There are only about 350 Spanish Retuertas horses in the world today.
Photo: Courtesy Diego Benita
Some American horse enthusiasts associate Spain with a sense of history and origin. Many American horses are descendants of Spanish horses brought over by 15th and 16th century explorers, and many of America's “native” wild horses are deeply rooted in Spanish equine genes.
But Spain has its own “native” wild horse, which dates back at least 3,000 years. The Spanish Retuertas horse has roamed the country’s marshlands for longer than recorded history. But because it wasn’t popular as a working horse, newer breeds took its place in domestication. The small, hardy, and genetically distinct Retuertas faced extinction in the 1980s, but conservationists rescued the breed by protecting it in the Doñana national park in southern Spain.
Today, that rescue effort has been doubled. As part of a much larger program called "Rewilding Europe," 47 Retuertas horses have been rehomed from Doñana to a 500-hectare (1,235-acre) private reserve in the western part of the Iberian peninsula called Campanarios de Azabas. Arriving in two groups—one in 2012 and one in 2013—the horses have settled into their new home and several new foals were born in the past year, confirming the effort's success.
But, unbeknownst to them, the horses have a job at Campanarios de Azabas, a nongovernment organization: The Fundación Naturaleza y Hombre (FNYH), working in collaboration with Rewilding Europe, chose these horses for their roles as herbivores in helping maintain the land in a natural way.
Working a land once used for farming, the Retuertas and Sayaguesa cattle will keep vegetation managed and encourage a return to the land’s natural flora, said FNYH’s resident forest engineer Diego Benito.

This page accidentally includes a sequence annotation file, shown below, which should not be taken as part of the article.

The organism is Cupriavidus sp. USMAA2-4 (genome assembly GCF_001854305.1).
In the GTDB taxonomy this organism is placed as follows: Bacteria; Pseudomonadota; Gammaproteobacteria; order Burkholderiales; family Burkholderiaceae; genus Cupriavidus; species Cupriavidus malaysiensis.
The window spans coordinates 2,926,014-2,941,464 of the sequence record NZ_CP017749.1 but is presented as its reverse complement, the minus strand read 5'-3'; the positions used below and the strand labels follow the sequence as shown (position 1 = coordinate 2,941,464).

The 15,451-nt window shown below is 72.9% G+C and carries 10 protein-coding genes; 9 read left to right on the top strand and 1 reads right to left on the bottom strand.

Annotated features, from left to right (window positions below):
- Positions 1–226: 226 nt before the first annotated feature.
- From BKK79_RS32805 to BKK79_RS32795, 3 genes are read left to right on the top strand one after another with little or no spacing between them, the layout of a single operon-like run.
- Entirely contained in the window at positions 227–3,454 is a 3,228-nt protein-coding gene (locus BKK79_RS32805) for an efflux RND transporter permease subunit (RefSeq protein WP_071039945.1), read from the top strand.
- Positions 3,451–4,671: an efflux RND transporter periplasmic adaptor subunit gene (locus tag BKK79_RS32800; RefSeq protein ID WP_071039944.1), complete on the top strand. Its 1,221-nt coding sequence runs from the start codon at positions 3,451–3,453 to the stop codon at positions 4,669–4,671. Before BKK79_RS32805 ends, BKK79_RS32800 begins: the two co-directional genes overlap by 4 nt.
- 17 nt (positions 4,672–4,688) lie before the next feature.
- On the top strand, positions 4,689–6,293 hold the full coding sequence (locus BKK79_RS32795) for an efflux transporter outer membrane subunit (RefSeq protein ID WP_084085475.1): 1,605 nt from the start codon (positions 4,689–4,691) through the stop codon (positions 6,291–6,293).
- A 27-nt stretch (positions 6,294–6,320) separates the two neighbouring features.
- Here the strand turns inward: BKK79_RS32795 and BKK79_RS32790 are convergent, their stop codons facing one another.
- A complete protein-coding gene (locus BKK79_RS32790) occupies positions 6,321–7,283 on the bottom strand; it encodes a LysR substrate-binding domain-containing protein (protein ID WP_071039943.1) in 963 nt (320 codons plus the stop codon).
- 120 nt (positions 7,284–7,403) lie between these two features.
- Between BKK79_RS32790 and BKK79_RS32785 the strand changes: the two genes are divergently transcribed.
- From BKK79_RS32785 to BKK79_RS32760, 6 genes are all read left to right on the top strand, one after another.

“This reserve is a dehesa (or, a mature Mediterranean forest), a very special landscape made by human activity,” Benito told The Horse. As such, the land requires significant time and effort to return it to its natural state, he said, and the Retuertas is the right candidate for the job.
And the job is right for the horse, as well. By offering such a vast protected area, the FNYH hopes to see the breed’s number strengthen significantly over the coming years. With no current need for population control, given the large amounts of land available, Benito said the future, long-term plan is to eventually move surplus populations to new reserves.
The ultimate goal is to see the Retuertas living as wild horses, without human intervention or management, Benito said.
“At the moment, the FNYH is obligated to carry out certain disease-control measures, but the final objective is to not manage the horses at all and to consider them wild animals,” he explained.
Despite the move of the 47 horses to Campanarios de Azabas, the Retuertas are still free to roam the 300 square kilometers (100 square miles) of the Doñana Park, he said. The last population estimate of the breed in Doñana was approximately 300 horses, bringing the total worldwide population of Retuertas in 2014 to about 350.